Hugh Pym (the health editor):
Members of the Youth Forum of the Royal London Society for Blind People (RLSB) said they wanted to navigate the tube system independently.
Currently most have to rely on friends to help them get used to familiar routes or phone ahead to request assistance from London Underground staff. Many do not feel confident about using the whole network. They group teamed up with a digital products designer, ustwo, which then devised a system which was effective below ground.
The Bluetooth beacons transmit signals which can be picked up by smartphones and other mobile devices. Audible directions are provided to users via “bone conduction” earphones which allow them to hear sounds around them as well.
The directions warn users when they are approaching escalators and ticket barriers and which platforms they may be approaching. It’s the first such trial of a technology which can guide blind and partially sighted people underground or in areas with limited mobile phone reception.
Developers say it could be used in other subway networks like those in Newcastle and Glasgow or in other busy public transport hubs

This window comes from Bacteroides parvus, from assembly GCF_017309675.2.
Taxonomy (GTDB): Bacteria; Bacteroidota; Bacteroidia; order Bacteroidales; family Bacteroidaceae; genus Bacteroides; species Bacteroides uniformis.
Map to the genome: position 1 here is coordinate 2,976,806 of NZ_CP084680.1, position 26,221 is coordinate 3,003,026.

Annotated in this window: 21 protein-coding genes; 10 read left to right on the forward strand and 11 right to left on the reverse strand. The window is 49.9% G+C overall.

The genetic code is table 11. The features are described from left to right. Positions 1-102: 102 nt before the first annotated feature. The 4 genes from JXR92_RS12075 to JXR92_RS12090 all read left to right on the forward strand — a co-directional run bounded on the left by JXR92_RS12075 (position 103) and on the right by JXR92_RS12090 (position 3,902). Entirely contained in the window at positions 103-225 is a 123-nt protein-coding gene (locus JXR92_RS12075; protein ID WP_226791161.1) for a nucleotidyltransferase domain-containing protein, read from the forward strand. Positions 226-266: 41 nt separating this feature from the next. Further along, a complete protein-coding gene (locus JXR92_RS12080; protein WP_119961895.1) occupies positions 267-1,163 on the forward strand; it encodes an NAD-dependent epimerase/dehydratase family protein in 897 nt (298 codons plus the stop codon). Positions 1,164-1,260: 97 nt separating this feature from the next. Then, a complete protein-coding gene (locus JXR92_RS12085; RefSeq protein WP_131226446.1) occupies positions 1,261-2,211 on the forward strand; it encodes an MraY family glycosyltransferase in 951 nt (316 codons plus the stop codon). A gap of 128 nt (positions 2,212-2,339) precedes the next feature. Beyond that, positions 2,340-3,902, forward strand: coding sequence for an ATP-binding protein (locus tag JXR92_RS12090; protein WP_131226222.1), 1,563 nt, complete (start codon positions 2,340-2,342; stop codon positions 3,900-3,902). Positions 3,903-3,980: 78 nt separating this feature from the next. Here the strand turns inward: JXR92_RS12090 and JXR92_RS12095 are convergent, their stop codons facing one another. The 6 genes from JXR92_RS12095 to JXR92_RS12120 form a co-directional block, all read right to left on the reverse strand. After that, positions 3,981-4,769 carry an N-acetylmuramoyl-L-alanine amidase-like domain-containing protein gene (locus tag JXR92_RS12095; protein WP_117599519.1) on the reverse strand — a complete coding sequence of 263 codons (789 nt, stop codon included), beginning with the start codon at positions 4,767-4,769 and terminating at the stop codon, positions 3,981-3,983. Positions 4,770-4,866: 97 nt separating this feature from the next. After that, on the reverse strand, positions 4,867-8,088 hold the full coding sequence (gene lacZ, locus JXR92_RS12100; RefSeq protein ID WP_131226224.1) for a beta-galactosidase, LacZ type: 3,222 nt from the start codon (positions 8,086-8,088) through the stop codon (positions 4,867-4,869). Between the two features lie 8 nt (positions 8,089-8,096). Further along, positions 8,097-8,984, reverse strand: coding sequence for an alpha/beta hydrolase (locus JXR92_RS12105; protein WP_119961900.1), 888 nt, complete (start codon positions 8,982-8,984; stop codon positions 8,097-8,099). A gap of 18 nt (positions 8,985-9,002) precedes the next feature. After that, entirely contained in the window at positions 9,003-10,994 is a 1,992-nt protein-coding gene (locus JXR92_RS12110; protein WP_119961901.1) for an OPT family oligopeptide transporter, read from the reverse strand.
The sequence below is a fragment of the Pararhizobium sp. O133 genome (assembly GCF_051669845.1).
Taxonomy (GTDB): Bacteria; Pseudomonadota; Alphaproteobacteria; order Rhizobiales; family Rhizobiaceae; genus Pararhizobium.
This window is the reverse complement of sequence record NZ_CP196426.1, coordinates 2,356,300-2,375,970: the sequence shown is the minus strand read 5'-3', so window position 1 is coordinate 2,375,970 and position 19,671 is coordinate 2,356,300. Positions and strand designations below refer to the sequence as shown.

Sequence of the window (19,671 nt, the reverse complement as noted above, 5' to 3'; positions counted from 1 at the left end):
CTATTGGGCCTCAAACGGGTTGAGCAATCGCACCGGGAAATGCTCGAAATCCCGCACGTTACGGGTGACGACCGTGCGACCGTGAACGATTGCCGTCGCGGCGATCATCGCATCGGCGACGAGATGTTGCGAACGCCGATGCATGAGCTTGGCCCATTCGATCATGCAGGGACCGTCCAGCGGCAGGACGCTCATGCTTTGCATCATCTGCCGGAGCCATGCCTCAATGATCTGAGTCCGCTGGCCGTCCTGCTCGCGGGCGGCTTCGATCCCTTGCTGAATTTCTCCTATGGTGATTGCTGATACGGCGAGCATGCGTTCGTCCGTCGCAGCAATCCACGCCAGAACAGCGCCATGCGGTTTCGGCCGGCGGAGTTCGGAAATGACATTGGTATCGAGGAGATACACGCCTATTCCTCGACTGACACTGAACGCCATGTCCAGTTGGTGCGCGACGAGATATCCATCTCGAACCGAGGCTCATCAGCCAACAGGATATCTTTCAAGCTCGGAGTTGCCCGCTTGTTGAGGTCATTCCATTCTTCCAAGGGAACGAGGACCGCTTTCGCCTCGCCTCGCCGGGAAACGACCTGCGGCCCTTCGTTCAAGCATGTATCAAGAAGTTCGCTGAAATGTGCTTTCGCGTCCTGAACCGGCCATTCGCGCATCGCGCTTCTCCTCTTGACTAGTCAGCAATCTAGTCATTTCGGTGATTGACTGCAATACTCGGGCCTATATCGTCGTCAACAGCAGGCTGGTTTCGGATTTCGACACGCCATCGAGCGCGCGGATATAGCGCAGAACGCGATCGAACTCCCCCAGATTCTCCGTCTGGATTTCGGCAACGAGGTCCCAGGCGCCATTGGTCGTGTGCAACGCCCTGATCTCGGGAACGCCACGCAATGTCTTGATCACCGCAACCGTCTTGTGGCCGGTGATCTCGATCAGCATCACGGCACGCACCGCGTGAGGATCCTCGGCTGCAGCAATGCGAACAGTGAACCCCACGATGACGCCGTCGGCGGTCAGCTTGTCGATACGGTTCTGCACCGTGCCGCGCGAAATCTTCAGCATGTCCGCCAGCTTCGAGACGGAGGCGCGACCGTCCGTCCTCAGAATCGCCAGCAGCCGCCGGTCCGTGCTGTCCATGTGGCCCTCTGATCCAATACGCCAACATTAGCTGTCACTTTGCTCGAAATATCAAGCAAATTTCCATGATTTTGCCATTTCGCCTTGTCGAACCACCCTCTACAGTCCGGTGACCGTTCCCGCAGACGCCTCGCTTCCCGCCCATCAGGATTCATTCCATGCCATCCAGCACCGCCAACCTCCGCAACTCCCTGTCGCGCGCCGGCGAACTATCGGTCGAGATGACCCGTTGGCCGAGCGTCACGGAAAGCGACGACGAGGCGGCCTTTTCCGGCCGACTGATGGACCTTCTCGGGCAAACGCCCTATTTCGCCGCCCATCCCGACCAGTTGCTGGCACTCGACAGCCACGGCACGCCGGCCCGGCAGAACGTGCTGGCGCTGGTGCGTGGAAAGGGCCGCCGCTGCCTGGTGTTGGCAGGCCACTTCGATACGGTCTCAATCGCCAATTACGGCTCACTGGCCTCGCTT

That’s ustwo, as in Monument Valley. Many strings to their bow. Wonderfully clever application.
Samsung is launching a record-breaking £45m marketing barrage to support its new Galaxy S6 smartphone and regain ground lost to Apple.
The figure, disclosed by industry sources, is the largest ever for a mobile phone launch and is believed to be the largest for any single product in the UK.
Samsung is spending heavily across all traditional and new media marketing channels, but is understood to be especially targeting the mass audiences provided by television and high-profile outdoor advertising sites.
The Galaxy S6 is already being heavily promoted on the digital billboards on the London Underground network, for instance.
Samsung also paid for a special advert based on the Galaxy S6 launch event last week in Barcelona. It aired three hours later in the UK on Sunday evening during ITV’s primetime drama Mr Selfridge.
Samsung has long been among the world’s biggest marketing spenders, devoting a larger proportion of its annual sales to promoting its products than any other top 20 global company.
Reading the comments under Apple articles always reveals two trains of thought, often following each other: (1) Apple is only popular because it spends so much on marketing (2) [when it’s pointed out that Samsung spends more] Apple is only popular because “the media” pushes it.
On the basis of (1), the S6 is going to be the most humungous hit, surely?
There’s a big asterisk on this one, but first read what Andrew Blaich found: